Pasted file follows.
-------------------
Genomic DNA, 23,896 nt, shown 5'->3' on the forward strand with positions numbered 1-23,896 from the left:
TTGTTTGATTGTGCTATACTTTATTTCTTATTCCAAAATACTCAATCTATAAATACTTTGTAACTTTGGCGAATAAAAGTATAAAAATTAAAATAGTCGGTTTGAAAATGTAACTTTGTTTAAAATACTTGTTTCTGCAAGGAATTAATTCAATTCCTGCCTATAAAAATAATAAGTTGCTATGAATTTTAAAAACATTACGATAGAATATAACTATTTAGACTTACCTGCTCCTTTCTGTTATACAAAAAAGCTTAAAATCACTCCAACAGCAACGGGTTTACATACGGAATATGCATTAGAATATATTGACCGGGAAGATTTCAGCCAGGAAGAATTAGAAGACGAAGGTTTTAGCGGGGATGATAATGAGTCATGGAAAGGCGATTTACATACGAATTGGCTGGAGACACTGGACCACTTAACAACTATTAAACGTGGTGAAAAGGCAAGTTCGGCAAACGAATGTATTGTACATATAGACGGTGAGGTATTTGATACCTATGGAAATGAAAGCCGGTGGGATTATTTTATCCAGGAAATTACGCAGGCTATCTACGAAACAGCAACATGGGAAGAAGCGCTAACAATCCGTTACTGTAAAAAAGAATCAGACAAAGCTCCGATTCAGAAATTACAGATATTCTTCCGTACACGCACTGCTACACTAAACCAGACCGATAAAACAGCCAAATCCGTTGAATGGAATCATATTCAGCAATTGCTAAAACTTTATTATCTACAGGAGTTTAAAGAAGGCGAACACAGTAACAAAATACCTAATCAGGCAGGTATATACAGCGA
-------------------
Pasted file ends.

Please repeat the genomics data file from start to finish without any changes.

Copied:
Genomic DNA, 23,896 nt, shown 5'->3' on the forward strand with positions numbered 1-23,896 from the left:
TTGTTTGATTGTGCTATACTTTATTTCTTATTCCAAAATACTCAATCTATAAATACTTTGTAACTTTGGCGAATAAAAGTATAAAAATTAAAATAGTCGGTTTGAAAATGTAACTTTGTTTAAAATACTTGTTTCTGCAAGGAATTAATTCAATTCCTGCCTATAAAAATAATAAGTTGCTATGAATTTTAAAAACATTACGATAGAATATAACTATTTAGACTTACCTGCTCCTTTCTGTTATACAAAAAAGCTTAAAATCACTCCAACAGCAACGGGTTTACATACGGAATATGCATTAGAATATATTGACCGGGAAGATTTCAGCCAGGAAGAATTAGAAGACGAAGGTTTTAGCGGGGATGATAATGAGTCATGGAAAGGCGATTTACATACGAATTGGCTGGAGACACTGGACCACTTAACAACTATTAAACGTGGTGAAAAGGCAAGTTCGGCAAACGAATGTATTGTACATATAGACGGTGAGGTATTTGATACCTATGGAAATGAAAGCCGGTGGGATTATTTTATCCAGGAAATTACGCAGGCTATCTACGAAACAGCAACATGGGAAGAAGCGCTAACAATCCGTTACTGTAAAAAAGAATCAGACAAAGCTCCGATTCAGAAATTACAGATATTCTTCCGTACACGCACTGCTACACTAAACCAGACCGATAAAACAGCCAAATCCGTTGAATGGAATCATATTCAGCAATTGCTAAAACTTTATTATCTACAGGAGTTTAAAGAAGGCGAACACAGTAACAAAATACCTAATCAGGCAGGTATATACAGCGA